In reality this is all HD has to work with. They can't advertise their technical superiority, the latest and greatest GP-to-street tech, acceleration/braking/suspension/power achievements. "We're cool and you're not unless you buy one." That sums it up.

AdAge seems to agree with me:

Harley-Davidson is moving, but the ads won't change | Agency News - Ad Age

Their strategy could not foresee? Every time HD has ebbed and flowed through years, the subsequent ebb foretold the future, riders like me have been saying it for decades, the nature of bike sales over the last 10 years specifically foretold exactly the reality now. HD didn't see this coming? Sure they did. They ignored it, or offered half-assed attempts to try to address it. Their never fully accepted what was exactly in front of them.
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Edited by FireDave on Jul 29th 2018 at 10:42 AM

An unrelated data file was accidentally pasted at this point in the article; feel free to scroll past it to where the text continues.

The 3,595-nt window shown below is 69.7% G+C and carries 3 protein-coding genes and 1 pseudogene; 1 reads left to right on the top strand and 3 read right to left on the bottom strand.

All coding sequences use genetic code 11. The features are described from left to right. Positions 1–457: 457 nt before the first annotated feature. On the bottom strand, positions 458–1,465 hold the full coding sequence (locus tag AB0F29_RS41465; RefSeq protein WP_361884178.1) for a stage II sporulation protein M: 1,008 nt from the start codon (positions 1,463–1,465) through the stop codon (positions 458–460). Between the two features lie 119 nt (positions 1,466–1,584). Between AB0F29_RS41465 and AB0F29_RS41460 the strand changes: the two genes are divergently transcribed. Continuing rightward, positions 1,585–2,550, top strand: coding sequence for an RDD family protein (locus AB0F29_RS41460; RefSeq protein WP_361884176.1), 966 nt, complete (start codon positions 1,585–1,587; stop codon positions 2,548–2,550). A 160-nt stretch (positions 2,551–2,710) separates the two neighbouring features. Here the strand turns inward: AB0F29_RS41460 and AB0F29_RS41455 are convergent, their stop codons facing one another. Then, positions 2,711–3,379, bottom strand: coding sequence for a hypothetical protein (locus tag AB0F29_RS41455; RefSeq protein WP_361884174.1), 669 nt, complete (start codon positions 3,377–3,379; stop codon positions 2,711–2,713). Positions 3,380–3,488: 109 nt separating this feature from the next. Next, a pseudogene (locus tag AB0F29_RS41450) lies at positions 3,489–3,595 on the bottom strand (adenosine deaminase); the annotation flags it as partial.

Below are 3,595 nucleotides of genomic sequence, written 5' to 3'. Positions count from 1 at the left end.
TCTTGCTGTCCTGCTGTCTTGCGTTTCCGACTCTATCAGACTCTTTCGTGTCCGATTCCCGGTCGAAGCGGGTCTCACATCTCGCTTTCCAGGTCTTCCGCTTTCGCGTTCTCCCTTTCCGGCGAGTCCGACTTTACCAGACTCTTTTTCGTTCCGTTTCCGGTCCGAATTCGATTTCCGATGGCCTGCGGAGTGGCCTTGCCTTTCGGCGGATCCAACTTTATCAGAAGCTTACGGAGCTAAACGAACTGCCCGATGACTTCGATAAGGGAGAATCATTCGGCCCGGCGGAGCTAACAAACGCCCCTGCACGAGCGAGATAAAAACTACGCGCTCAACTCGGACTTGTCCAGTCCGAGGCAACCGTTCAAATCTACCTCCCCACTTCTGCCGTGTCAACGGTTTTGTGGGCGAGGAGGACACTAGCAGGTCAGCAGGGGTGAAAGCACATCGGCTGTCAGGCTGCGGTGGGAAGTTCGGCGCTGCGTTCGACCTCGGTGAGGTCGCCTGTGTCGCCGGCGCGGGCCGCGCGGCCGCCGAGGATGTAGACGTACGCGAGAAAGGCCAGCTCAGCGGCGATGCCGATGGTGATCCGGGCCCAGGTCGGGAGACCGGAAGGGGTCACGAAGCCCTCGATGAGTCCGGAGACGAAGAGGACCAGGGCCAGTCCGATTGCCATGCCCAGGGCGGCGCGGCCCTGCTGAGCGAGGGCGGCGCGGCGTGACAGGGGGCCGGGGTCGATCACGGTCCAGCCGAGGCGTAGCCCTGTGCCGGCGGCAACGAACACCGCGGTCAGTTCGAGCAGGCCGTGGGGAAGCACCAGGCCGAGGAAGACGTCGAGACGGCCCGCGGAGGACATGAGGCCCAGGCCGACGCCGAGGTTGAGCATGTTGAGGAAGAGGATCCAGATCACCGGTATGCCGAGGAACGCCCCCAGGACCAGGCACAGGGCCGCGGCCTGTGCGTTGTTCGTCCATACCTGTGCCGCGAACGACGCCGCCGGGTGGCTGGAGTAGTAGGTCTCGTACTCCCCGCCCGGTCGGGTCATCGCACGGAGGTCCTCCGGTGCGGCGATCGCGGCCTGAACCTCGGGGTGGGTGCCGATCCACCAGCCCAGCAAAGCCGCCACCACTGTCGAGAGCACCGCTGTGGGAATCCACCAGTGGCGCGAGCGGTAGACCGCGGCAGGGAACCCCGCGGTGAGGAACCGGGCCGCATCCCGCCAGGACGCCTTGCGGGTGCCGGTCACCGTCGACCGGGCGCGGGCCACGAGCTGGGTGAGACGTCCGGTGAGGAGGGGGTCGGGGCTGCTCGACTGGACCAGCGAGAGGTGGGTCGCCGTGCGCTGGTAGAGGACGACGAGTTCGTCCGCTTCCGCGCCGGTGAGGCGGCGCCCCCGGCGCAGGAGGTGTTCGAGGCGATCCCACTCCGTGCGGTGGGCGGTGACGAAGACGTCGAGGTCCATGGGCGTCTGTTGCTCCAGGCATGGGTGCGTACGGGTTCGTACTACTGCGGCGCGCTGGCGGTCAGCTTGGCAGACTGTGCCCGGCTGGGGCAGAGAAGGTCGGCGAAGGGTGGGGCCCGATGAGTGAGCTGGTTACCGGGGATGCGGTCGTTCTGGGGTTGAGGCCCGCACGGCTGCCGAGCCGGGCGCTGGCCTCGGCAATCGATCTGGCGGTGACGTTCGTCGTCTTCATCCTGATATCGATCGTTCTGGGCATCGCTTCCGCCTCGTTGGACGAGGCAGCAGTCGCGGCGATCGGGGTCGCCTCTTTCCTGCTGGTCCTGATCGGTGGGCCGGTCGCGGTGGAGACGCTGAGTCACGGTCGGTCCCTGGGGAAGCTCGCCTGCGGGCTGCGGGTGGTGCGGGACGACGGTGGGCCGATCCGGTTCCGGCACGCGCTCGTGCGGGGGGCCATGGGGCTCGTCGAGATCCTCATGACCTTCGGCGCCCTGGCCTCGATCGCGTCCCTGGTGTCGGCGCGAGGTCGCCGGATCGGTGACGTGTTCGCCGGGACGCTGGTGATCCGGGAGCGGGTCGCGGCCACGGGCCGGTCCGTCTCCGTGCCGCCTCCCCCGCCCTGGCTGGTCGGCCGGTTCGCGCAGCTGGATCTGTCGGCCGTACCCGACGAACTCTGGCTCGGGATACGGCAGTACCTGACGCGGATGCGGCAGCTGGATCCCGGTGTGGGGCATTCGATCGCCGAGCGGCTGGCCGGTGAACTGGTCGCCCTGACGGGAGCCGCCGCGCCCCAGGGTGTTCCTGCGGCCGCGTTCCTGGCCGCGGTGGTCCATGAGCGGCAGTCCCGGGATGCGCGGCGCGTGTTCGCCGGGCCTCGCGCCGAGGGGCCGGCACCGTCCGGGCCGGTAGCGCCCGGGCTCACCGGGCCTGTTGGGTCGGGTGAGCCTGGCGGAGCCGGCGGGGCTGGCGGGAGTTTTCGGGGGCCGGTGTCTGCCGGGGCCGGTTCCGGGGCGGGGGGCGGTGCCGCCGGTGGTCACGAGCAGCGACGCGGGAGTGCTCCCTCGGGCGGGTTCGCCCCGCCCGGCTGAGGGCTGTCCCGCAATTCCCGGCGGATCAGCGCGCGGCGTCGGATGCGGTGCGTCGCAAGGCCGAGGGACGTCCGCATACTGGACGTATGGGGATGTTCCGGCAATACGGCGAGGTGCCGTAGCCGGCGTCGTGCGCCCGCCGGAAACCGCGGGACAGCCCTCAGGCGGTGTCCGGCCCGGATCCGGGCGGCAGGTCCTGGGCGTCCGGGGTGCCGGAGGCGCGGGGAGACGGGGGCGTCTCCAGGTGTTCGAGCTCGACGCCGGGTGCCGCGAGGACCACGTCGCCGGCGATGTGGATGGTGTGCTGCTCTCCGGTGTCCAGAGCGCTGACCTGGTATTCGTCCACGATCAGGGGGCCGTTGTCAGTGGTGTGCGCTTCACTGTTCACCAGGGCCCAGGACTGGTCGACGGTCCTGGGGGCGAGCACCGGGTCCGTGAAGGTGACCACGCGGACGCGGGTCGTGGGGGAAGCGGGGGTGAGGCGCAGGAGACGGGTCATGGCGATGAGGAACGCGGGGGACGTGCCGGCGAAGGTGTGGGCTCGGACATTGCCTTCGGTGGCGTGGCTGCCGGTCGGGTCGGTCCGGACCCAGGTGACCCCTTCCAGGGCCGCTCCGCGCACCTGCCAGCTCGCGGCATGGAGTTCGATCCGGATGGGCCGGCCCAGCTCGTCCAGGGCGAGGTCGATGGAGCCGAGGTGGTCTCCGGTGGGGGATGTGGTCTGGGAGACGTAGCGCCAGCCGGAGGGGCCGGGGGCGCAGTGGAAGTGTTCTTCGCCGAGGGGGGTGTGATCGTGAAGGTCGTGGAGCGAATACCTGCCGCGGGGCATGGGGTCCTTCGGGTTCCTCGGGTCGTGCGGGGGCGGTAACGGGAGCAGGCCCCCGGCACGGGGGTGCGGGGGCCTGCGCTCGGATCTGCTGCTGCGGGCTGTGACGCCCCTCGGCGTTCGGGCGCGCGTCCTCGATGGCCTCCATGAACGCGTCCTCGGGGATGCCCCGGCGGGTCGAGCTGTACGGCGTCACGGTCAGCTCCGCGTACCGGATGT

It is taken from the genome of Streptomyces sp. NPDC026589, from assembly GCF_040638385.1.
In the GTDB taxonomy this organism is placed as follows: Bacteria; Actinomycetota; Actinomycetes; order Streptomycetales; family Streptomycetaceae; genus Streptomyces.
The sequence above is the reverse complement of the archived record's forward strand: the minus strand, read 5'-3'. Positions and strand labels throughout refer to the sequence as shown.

Jul 29th 2018, 09:12 AM   #8
 Sentinel's Avatar
 
  Jun 2016
  Poor Tortured

  2015 Kawasaki Concours 14 - The Origame Sea-Dragon
Quote:
Originally Posted by FireDave
Are you kidding about HD

AdAge seems to agree with me:

Harley-Davidson is moving, but the ads won't change | Agency News - Ad Age
This: "The "Made in the U.S.A." crowd has merged with the "Make America Great Again" masses, and neither really seem to care that red baseball caps are sewn in China."

LOL yeah.

Jul 29th 2018, 09:20 AM   #9
 Sentinel's Avatar
 
  Jun 2016
  Poor Tortured

  2015 Kawasaki Concours 14 - The Origame Sea-Dragon
Oh man I am loving this AdAge article about Harley. Thanks FireDave.

This video - http://f1.media.brightcove.com/4/694...=5109711164001

The thing is, the whole "cafe racer" thing from the "1960's" is total bullshit. The video says "The connection between motorcycles and coffee goes back to 1960's cafe racer culture. They would race stripped-down motorcycles from one cafe to another."